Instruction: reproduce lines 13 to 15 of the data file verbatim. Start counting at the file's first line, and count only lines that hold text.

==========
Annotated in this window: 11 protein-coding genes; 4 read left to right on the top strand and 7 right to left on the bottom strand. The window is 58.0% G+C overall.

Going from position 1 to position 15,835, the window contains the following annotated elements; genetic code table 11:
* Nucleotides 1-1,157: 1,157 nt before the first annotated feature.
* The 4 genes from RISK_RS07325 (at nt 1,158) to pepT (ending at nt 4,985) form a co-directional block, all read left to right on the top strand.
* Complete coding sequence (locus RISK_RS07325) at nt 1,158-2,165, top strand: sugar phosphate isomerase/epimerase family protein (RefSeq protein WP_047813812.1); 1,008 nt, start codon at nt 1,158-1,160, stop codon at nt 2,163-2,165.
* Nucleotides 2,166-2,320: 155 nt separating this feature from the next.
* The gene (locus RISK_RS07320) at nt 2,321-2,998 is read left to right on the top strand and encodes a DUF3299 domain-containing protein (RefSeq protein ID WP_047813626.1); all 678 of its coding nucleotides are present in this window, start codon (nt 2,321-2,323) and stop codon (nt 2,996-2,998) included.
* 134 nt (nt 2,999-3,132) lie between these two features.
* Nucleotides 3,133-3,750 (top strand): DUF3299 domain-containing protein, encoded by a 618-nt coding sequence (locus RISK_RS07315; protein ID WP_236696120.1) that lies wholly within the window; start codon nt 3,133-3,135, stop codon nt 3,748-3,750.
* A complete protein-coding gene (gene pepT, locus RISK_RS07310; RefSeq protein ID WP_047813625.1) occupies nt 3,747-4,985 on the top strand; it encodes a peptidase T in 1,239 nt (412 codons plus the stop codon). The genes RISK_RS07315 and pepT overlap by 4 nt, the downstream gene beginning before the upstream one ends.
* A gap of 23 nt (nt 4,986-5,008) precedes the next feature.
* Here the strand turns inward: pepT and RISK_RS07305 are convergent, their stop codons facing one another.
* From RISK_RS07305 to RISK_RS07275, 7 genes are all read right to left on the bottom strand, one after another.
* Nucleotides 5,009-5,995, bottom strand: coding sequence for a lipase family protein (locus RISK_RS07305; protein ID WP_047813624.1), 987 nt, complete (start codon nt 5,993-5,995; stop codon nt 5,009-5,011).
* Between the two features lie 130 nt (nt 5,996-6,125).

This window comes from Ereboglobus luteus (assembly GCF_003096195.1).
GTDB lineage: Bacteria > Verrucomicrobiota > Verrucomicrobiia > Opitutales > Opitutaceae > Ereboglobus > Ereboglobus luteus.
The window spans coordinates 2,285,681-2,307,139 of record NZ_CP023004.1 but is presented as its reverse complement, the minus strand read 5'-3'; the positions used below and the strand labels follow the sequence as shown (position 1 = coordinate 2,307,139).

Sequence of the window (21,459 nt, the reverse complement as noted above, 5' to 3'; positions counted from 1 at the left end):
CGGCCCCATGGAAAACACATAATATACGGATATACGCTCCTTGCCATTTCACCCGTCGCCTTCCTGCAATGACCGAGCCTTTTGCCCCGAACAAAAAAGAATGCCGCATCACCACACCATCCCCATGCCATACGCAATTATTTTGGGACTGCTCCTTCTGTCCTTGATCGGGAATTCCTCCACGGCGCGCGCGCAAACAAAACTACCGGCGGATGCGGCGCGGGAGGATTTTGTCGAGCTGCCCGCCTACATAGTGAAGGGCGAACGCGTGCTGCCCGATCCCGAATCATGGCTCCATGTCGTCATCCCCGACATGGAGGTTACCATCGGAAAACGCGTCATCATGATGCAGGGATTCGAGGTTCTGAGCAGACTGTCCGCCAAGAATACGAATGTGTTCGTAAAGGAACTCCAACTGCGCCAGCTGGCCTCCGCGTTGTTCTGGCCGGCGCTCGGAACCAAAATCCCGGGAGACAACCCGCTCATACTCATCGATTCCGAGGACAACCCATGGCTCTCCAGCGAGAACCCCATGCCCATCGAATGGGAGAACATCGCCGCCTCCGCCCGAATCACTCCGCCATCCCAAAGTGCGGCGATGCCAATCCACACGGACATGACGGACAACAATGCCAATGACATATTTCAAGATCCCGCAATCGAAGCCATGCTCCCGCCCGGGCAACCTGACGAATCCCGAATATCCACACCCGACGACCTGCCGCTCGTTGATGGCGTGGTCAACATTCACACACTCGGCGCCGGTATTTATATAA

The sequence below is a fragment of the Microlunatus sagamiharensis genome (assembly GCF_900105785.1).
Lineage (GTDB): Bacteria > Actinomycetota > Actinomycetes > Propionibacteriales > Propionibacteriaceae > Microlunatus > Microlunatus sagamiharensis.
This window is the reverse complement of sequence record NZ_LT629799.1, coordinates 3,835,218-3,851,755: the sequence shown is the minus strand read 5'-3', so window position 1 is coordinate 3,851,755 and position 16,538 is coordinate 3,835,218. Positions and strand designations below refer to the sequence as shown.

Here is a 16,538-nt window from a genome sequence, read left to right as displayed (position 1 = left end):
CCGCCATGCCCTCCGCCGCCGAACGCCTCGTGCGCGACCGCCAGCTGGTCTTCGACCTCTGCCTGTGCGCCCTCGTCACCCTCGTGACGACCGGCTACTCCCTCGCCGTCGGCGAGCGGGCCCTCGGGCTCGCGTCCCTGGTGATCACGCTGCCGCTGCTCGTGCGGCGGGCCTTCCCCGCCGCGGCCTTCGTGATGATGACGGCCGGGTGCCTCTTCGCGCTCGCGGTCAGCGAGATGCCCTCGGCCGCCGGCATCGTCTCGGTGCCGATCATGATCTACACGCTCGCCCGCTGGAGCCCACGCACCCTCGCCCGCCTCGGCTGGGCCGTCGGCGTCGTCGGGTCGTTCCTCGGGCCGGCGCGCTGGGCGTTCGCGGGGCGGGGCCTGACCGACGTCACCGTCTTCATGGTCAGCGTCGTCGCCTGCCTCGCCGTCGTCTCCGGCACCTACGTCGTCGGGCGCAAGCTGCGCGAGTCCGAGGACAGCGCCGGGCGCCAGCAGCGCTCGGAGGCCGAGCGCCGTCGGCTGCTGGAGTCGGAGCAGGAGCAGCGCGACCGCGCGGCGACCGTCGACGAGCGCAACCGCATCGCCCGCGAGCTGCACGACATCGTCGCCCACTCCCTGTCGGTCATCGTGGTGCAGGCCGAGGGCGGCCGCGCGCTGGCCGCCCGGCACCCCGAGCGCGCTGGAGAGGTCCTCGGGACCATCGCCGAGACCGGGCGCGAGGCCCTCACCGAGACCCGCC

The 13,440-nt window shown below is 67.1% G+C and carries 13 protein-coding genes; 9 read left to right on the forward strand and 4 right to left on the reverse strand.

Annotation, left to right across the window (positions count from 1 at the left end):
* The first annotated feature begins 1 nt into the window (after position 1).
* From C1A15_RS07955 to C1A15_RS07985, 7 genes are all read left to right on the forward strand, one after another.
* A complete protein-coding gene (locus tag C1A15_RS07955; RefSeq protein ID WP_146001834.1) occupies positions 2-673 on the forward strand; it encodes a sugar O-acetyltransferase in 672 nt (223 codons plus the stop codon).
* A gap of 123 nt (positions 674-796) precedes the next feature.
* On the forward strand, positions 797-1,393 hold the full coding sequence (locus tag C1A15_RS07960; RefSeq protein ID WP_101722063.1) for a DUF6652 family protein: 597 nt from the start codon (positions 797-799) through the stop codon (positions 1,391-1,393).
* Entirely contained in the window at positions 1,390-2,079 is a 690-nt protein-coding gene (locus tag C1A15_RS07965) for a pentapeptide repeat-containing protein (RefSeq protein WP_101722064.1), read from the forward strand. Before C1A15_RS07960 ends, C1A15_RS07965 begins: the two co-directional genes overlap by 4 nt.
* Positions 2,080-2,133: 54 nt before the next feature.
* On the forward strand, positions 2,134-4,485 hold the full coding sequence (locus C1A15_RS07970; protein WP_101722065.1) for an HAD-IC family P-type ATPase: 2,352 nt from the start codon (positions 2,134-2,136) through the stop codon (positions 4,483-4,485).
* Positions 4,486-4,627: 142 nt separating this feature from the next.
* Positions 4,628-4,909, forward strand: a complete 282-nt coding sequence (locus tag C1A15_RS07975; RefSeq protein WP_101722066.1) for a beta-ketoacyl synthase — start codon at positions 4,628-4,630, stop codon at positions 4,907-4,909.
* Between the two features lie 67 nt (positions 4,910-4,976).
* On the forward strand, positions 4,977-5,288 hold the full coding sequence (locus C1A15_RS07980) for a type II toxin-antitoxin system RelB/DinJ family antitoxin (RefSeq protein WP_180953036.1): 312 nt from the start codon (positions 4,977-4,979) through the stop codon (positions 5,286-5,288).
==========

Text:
* From RISK_RS07305 to RISK_RS07275, 7 genes are all read right to left on the bottom strand, one after another.
* Nucleotides 5,009-5,995, bottom strand: coding sequence for a lipase family protein (locus RISK_RS07305; protein ID WP_047813624.1), 987 nt, complete (start codon nt 5,993-5,995; stop codon nt 5,009-5,011).
* Between the two features lie 130 nt (nt 5,996-6,125).